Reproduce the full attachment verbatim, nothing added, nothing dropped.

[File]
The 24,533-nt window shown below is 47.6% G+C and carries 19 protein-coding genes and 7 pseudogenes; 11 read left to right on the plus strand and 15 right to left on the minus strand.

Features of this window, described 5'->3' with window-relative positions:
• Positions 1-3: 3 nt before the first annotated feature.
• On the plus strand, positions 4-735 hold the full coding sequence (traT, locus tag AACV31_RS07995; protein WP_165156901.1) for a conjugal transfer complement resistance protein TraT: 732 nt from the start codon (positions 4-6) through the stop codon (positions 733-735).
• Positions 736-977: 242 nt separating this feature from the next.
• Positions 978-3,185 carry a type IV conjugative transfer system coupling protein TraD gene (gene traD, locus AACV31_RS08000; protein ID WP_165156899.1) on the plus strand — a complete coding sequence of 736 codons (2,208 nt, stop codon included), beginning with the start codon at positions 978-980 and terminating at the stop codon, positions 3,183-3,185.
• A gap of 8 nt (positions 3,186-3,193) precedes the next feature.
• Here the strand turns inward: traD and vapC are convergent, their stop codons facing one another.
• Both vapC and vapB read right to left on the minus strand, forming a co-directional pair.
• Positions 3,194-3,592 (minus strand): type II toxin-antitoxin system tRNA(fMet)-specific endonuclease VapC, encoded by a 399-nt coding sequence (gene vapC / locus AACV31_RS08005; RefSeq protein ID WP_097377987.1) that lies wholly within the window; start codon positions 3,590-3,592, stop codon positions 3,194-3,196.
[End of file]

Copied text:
The 24,533-nt window shown below is 47.6% G+C and carries 19 protein-coding genes and 7 pseudogenes; 11 read left to right on the plus strand and 15 right to left on the minus strand.

Features of this window, described 5'->3' with window-relative positions:
• Positions 1-3: 3 nt before the first annotated feature.
• On the plus strand, positions 4-735 hold the full coding sequence (traT, locus tag AACV31_RS07995; protein WP_165156901.1) for a conjugal transfer complement resistance protein TraT: 732 nt from the start codon (positions 4-6) through the stop codon (positions 733-735).
• Positions 736-977: 242 nt separating this feature from the next.
• Positions 978-3,185 carry a type IV conjugative transfer system coupling protein TraD gene (gene traD, locus AACV31_RS08000; protein ID WP_165156899.1) on the plus strand — a complete coding sequence of 736 codons (2,208 nt, stop codon included), beginning with the start codon at positions 978-980 and terminating at the stop codon, positions 3,183-3,185.
• A gap of 8 nt (positions 3,186-3,193) precedes the next feature.
• Here the strand turns inward: traD and vapC are convergent, their stop codons facing one another.
• Both vapC and vapB read right to left on the minus strand, forming a co-directional pair.
• Positions 3,194-3,592 (minus strand): type II toxin-antitoxin system tRNA(fMet)-specific endonuclease VapC, encoded by a 399-nt coding sequence (gene vapC / locus AACV31_RS08005; RefSeq protein ID WP_097377987.1) that lies wholly within the window; start codon positions 3,590-3,592, stop codon positions 3,194-3,196.